For the first time in decades, you're looking at how I looked in college. Magnificent physique, incredible fighting skills, nifty wardrobe, a hot babe at my shoulder to answer my every beck and call, and Tommy Lee Jones was a bud.

Well, maybe it's how I desperately wanted to look in college.

I remember Capt. America from the 1960s in both Marvel comic book form as well as cheap TV cartoons. Remember the TV theme song?

When Captain America throws his mighty shield,
All those who chose to appose his shield must yield,
If he's led to a fight and the duel is due,
Then the red and the white and the blue'll come through,
When Captain America throws his mighty shield!

It's interesting that Chris Evans is playing Capt. America. His last superhero role was as Johnny Storm, the Human Torch, one of the Fantastic Four, another Marvel property. And it wasn't in one movie, but in both Fantastic Four movies. Which makes me wonder if they'll ever make a third Fantastic Four movie, and if so, if they'll use the same original cast or if they'll reboot it like they've done twice with the Hulk.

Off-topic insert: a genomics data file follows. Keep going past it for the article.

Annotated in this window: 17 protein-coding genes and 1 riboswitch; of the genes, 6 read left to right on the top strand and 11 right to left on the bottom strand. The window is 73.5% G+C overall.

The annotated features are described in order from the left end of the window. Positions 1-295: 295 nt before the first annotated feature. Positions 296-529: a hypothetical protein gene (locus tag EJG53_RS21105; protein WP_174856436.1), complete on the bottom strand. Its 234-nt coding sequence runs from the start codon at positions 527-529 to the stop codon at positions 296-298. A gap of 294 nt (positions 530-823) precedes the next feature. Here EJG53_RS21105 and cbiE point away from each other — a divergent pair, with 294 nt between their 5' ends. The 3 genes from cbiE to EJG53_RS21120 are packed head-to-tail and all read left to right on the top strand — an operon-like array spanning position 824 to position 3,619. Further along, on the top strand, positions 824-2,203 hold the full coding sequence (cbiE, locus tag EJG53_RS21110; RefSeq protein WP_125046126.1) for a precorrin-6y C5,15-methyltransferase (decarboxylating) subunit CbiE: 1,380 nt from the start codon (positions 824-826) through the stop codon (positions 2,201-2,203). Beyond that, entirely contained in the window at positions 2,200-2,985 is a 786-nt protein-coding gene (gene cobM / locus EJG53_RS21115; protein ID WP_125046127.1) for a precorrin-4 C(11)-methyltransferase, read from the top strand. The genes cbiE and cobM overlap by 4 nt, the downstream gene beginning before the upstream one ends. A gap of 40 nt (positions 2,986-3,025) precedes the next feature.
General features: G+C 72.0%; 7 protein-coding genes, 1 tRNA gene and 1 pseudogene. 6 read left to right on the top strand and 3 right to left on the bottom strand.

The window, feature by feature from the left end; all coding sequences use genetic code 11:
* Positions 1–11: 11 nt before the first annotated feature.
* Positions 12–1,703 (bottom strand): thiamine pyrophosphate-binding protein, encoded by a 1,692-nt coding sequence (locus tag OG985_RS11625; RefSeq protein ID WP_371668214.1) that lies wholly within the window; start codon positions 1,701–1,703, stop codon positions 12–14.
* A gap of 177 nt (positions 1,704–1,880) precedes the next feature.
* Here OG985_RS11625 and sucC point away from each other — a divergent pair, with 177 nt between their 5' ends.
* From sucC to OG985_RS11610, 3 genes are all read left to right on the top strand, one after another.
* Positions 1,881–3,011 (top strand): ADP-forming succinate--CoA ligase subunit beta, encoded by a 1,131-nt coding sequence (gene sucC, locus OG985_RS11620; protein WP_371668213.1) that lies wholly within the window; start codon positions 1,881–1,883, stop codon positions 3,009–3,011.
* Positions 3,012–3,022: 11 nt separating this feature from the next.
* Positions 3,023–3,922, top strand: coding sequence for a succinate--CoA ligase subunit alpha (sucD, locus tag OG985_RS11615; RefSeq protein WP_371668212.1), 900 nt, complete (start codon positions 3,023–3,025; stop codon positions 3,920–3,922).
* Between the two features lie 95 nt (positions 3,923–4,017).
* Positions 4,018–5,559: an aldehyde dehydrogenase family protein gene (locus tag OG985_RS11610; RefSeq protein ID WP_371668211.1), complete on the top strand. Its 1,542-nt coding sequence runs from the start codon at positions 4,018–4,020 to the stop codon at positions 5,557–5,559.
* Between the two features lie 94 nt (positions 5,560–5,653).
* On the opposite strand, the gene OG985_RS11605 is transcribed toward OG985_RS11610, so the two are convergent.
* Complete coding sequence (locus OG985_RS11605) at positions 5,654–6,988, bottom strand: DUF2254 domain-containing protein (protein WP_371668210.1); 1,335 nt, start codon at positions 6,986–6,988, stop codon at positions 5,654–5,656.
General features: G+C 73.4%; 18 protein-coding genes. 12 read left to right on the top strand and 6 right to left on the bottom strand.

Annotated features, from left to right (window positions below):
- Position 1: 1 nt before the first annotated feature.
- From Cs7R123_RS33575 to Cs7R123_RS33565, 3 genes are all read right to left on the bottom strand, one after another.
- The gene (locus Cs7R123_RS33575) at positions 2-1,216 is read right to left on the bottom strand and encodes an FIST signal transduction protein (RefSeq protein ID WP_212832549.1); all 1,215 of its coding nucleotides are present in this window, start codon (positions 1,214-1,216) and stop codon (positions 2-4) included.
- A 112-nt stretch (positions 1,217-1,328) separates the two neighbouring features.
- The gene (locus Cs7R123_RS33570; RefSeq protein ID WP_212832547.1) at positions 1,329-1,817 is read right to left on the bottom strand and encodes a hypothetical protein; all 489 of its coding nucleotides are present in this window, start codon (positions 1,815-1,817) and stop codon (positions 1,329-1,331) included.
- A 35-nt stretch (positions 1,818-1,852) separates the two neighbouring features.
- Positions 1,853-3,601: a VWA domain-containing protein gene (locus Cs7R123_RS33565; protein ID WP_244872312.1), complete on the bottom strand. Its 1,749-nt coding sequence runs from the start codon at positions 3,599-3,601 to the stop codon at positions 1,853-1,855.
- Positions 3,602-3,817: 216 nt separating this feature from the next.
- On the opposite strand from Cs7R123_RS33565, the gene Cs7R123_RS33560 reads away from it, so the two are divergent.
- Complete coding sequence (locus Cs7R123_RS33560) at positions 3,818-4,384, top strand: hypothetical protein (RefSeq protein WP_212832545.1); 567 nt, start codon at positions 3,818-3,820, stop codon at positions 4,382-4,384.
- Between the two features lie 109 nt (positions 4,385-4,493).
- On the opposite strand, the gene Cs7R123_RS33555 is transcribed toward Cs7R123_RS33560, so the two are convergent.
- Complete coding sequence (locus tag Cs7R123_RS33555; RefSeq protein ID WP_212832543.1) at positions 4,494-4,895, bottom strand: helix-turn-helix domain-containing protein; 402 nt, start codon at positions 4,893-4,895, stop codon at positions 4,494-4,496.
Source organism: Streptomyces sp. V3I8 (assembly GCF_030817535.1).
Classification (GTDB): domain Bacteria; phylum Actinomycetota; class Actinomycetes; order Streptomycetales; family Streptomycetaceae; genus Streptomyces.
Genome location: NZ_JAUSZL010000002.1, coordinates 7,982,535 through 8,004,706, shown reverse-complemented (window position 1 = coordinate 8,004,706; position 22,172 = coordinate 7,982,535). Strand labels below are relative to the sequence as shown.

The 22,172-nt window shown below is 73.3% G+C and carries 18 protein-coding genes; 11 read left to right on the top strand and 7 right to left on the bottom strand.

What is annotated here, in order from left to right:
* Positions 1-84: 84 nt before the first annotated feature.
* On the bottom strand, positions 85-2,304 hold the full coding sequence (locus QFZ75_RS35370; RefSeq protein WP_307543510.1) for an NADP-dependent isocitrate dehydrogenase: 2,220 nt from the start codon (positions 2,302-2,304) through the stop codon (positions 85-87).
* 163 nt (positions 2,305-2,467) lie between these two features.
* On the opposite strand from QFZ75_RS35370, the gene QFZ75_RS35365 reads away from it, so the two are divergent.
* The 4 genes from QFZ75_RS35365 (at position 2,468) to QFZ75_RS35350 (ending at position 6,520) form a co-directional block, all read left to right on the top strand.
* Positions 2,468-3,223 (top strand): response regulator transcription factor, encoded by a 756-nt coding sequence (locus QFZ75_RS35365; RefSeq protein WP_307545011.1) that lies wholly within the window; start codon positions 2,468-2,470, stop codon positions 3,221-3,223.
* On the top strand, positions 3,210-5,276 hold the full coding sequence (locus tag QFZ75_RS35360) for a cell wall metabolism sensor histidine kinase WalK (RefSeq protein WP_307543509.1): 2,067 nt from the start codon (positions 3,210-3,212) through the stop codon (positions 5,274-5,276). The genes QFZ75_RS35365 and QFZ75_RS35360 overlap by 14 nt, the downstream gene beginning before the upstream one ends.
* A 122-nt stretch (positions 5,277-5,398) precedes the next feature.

Oh. And one other fun movie to see Chris Evans in is "Scott Pilgrim vs. The World", in which he appeared as Lucas Lee, one of the seven Evil Exes. What was awesome was Lucas Lee's stunt team, dressed in the same leather jacket and facial hair as Lucas himself. And watching Scott have to battle them all off. I liked Scott Pilgrim. Even Rotten Tomatoes gate it 81%, which is unusual. RT and I don't always see eye to eye as it were on what's worth watching and what isn't.

Anyway, to get back to the Avengers, Fantastic Four, and Chris Evans, I also remember some of my Marvel comics Avenger stories, and if my memory serves me right, the Human Torch was a member in a number of the stories. It will be interesting to see if the Avenger movies follow the same outline as the comics. If the movies do follow that outline then it will be doubly interesting to see who's cast as the Human Torch.

Saturday, July 16, 2011

Review: Hot N Juicy Crawfish

The Short Version: Avoid at all costs.

The Long Version: